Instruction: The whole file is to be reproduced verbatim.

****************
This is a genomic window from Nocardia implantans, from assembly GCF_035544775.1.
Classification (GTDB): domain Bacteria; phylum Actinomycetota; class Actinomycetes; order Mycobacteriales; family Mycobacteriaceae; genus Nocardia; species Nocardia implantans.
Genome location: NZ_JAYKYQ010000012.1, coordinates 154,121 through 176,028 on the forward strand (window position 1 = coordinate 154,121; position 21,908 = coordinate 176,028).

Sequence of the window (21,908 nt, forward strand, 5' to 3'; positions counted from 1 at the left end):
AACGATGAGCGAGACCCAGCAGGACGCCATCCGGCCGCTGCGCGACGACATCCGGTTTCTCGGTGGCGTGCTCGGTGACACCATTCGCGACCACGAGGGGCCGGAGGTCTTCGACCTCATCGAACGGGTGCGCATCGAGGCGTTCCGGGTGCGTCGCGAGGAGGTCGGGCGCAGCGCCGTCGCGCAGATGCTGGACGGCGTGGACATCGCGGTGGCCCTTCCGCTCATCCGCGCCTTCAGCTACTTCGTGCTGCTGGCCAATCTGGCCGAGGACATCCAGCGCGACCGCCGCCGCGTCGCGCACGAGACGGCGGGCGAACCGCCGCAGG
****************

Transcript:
This is a genomic window from Nocardia implantans, from assembly GCF_035544775.1.
Classification (GTDB): domain Bacteria; phylum Actinomycetota; class Actinomycetes; order Mycobacteriales; family Mycobacteriaceae; genus Nocardia; species Nocardia implantans.
Genome location: NZ_JAYKYQ010000012.1, coordinates 154,121 through 176,028 on the forward strand (window position 1 = coordinate 154,121; position 21,908 = coordinate 176,028).

Sequence of the window (21,908 nt, forward strand, 5' to 3'; positions counted from 1 at the left end):
AACGATGAGCGAGACCCAGCAGGACGCCATCCGGCCGCTGCGCGACGACATCCGGTTTCTCGGTGGCGTGCTCGGTGACACCATTCGCGACCACGAGGGGCCGGAGGTCTTCGACCTCATCGAACGGGTGCGCATCGAGGCGTTCCGGGTGCGTCGCGAGGAGGTCGGGCGCAGCGCCGTCGCGCAGATGCTGGACGGCGTGGACATCGCGGTGGCCCTTCCGCTCATCCGCGCCTTCAGCTACTTCGTGCTGCTGGCCAATCTGGCCGAGGACATCCAGCGCGACCGCCGCCGCGTCGCGCACGAGACGGCGGGCGAACCGCCGCAGG